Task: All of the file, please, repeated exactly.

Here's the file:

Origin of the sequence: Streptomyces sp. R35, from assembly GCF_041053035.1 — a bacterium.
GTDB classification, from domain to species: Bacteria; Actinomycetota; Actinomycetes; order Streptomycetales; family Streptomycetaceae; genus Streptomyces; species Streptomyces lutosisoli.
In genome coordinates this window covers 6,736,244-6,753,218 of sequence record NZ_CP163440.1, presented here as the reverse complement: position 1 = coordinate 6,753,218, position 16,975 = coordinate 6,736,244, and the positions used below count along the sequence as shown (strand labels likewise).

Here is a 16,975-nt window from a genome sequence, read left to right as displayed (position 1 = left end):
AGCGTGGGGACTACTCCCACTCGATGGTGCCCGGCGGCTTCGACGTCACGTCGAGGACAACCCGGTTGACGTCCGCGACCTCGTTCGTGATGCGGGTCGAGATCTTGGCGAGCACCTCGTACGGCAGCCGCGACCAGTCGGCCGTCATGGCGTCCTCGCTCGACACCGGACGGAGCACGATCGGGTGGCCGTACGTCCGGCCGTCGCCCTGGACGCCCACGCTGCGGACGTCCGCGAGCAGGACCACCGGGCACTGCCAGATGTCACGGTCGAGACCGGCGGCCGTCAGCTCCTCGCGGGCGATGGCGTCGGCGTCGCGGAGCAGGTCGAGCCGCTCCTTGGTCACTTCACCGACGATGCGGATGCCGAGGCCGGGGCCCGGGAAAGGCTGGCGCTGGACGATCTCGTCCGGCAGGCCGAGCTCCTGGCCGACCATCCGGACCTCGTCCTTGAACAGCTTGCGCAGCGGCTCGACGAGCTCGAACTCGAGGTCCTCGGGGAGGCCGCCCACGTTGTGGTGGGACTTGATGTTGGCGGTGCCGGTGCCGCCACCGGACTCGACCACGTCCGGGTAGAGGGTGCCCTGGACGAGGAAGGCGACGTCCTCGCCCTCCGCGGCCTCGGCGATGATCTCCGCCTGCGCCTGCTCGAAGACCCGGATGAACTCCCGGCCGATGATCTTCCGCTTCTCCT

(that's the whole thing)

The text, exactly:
Origin of the sequence: Streptomyces sp. R35, from assembly GCF_041053035.1 — a bacterium.
GTDB classification, from domain to species: Bacteria; Actinomycetota; Actinomycetes; order Streptomycetales; family Streptomycetaceae; genus Streptomyces; species Streptomyces lutosisoli.
In genome coordinates this window covers 6,736,244-6,753,218 of sequence record NZ_CP163440.1, presented here as the reverse complement: position 1 = coordinate 6,753,218, position 16,975 = coordinate 6,736,244, and the positions used below count along the sequence as shown (strand labels likewise).

Here is a 16,975-nt window from a genome sequence, read left to right as displayed (position 1 = left end):
AGCGTGGGGACTACTCCCACTCGATGGTGCCCGGCGGCTTCGACGTCACGTCGAGGACAACCCGGTTGACGTCCGCGACCTCGTTCGTGATGCGGGTCGAGATCTTGGCGAGCACCTCGTACGGCAGCCGCGACCAGTCGGCCGTCATGGCGTCCTCGCTCGACACCGGACGGAGCACGATCGGGTGGCCGTACGTCCGGCCGTCGCCCTGGACGCCCACGCTGCGGACGTCCGCGAGCAGGACCACCGGGCACTGCCAGATGTCACGGTCGAGACCGGCGGCCGTCAGCTCCTCGCGGGCGATGGCGTCGGCGTCGCGGAGCAGGTCGAGCCGCTCCTTGGTCACTTCACCGACGATGCGGATGCCGAGGCCGGGGCCCGGGAAAGGCTGGCGCTGGACGATCTCGTCCGGCAGGCCGAGCTCCTGGCCGACCATCCGGACCTCGTCCTTGAACAGCTTGCGCAGCGGCTCGACGAGCTCGAACTCGAGGTCCTCGGGGAGGCCGCCCACGTTGTGGTGGGACTTGATGTTGGCGGTGCCGGTGCCGCCACCGGACTCGACCACGTCCGGGTAGAGGGTGCCCTGGACGAGGAAGGCGACGTCCTCGCCCTCCGCGGCCTCGGCGATGATCTCCGCCTGCGCCTGCTCGAAGACCCGGATGAACTCCCGGCCGATGATCTTCCGCTTCTCCT